Eugene Boudin was on the first French landscape painters to paint in the open air, looking directly at nature while painting his scene. Boudin was born in Trouville, France.
Through his early years, he worked in a small art shop where Claude Monet displayed his paintings, Le Havre, Honfleur across Sienne’s estuary.
At the age of 18, Boudin persuaded Monet to become a landscape painter. This is evident in Monet’s later painting with bright hues playing with light and reflections on water.
Early Years of Eugene Boudin
So it can be said that Boudin was one of the founders of the Impressionist movement. However, he experimented with the Impressionist brush style which made Monet popular only in his later years.
He did not receive any recognition for his work till 1888 when the French government bought some of his paintings for the Luxembourg Gallery. Boudin was seen as a master by 1892 after which he received the Legion of Honour at the age of 68.
Eugene Boudin’s Life as an Artist
In 1835, Boudin’s family migrated to Le Havre where his father got a job as a stationer and frame-maker and became popular in his field. Eugene Boudin became an assistant in a small stationary sure and went on to open his own store a few years later.
While working in his store Boudin come in contact with various artists who worked in the area. Through these contacts, he displayed the paintings of Constant Troyon, Jean-Francois Millet, Jean-Baptiste Isabel and Thomas Couture in his shop.
Eugene Boudin Painting
These artists inspired and encouraged the young Eugene Boudin to pursue a career in painting. By the age of 22, Boudin stopped working as a stationer and pursued painting full-time.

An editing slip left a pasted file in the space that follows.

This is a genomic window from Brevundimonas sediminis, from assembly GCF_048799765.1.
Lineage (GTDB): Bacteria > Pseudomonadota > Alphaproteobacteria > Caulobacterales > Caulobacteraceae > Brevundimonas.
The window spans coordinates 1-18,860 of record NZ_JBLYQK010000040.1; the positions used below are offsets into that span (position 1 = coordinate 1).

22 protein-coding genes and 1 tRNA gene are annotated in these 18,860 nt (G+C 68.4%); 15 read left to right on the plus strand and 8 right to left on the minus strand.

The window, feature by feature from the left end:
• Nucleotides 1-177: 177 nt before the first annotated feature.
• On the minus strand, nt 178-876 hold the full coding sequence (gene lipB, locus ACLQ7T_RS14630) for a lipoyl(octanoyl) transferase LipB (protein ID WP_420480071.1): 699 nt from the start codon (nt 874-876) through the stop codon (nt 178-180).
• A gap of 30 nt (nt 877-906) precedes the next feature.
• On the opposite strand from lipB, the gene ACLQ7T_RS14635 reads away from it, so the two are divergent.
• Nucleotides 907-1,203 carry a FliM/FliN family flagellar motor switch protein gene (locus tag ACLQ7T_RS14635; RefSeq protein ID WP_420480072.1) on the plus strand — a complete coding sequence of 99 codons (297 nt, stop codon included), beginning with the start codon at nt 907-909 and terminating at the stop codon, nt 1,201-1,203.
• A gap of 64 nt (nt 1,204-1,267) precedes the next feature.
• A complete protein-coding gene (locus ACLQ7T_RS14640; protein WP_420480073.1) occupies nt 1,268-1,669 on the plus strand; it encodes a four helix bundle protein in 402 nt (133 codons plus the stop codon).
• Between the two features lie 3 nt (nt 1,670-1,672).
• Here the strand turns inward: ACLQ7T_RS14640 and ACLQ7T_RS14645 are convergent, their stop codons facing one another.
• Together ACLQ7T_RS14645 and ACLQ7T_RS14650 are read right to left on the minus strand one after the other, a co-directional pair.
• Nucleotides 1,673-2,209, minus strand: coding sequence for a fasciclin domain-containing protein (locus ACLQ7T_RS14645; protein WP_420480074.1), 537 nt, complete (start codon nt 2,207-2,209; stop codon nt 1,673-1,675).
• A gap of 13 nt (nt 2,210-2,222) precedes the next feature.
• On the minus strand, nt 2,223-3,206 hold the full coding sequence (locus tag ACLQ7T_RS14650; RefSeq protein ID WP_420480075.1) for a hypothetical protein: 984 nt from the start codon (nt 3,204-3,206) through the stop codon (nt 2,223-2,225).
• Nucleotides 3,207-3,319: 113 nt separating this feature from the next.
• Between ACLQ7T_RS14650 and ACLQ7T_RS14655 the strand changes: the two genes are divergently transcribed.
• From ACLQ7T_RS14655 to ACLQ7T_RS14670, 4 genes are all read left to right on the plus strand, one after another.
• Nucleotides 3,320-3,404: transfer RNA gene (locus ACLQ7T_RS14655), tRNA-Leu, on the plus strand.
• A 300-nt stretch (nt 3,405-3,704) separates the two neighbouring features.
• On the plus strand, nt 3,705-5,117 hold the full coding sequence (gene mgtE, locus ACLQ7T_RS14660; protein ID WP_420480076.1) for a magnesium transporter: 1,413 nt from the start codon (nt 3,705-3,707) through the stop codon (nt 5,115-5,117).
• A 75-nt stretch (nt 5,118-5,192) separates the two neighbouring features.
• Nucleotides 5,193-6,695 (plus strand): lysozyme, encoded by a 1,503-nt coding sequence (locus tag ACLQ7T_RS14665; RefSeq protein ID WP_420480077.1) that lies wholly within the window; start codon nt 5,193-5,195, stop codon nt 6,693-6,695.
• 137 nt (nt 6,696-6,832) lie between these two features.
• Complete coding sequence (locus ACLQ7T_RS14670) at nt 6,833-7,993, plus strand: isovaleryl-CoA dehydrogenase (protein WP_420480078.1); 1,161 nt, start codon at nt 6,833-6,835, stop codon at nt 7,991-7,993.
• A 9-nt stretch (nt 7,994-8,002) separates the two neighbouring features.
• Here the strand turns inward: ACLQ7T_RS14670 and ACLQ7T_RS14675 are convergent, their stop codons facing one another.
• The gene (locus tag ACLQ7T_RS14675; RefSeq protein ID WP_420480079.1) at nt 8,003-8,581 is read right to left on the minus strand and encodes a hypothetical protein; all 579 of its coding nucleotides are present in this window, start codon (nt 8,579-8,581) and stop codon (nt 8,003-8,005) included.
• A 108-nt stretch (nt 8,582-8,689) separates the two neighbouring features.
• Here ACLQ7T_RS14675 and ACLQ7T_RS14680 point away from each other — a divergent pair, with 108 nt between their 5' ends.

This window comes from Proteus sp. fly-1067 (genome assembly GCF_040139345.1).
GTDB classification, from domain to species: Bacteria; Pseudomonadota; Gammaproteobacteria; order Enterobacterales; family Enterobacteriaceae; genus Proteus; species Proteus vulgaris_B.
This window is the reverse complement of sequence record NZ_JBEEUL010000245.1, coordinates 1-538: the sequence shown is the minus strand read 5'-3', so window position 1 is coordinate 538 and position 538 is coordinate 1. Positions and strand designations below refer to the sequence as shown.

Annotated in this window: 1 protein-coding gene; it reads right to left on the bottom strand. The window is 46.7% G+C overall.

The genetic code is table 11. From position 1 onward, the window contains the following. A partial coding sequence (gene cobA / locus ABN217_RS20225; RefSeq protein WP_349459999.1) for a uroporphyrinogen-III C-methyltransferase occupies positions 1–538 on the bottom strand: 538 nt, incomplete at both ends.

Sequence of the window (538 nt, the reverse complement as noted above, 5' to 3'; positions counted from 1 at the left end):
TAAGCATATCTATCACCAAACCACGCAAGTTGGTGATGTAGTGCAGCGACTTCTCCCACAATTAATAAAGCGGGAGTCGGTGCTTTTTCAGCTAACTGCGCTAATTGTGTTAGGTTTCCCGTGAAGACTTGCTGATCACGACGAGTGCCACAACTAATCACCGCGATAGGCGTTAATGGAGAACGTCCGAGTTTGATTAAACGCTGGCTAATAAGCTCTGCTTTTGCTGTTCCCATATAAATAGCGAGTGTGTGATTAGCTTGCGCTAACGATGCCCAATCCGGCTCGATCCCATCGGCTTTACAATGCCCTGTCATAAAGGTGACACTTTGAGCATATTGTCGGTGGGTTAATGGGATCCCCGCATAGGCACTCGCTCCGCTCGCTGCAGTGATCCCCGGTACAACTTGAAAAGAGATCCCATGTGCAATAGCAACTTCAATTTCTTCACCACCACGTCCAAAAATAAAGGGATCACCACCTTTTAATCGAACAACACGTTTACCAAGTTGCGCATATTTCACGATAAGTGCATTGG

He traveled to Paris and went on to Flanders. By 1853, Boudin came back to his town and began to realize his lifelong passion for painting the sea.
He made sure to include details like the waves, the weather, reflections in the sea, light and even the time of the day. Boudin met Claude Monet in 1858
Boudin’s works were exhibited with the Impressionists till 1874. From 1875, he exhibited in the official Salon. Among his paintings, Boudin’s beach scenes were popular. He did not exhibit in any other Impressionist exhibition, preferring the Salon system.
Eugene Boudin’s Travels
During his years as a painter, Boudin toured the country for inspiration. In 1861, he divided his time between Paris in the winter and the Normandy coast in the summer. To earn extra cash, he painted tourists on the beach which sold very well to those he captured on canvas.
Boudin’s love to travel took him to Brittany, Bordeaux, Belgium. Holland and Venice on a regular basis. He won a gold medal in 1889, at the Exposition Universelle. Later, Boudin moved to the south of France to pursue his career.
Eugene Boudin Facts
However, he was in Normandy at the time of his death. Boudin had an emotional connection to the place since it was there where he began painting landscapes and launched his career. This was the place which made him one of the mavericks of the era.
Some of Eugene Boudin’s works include Sur la page de Trouville, Women on the Beach Berck, Study of the Sky and the Coast of Brittany.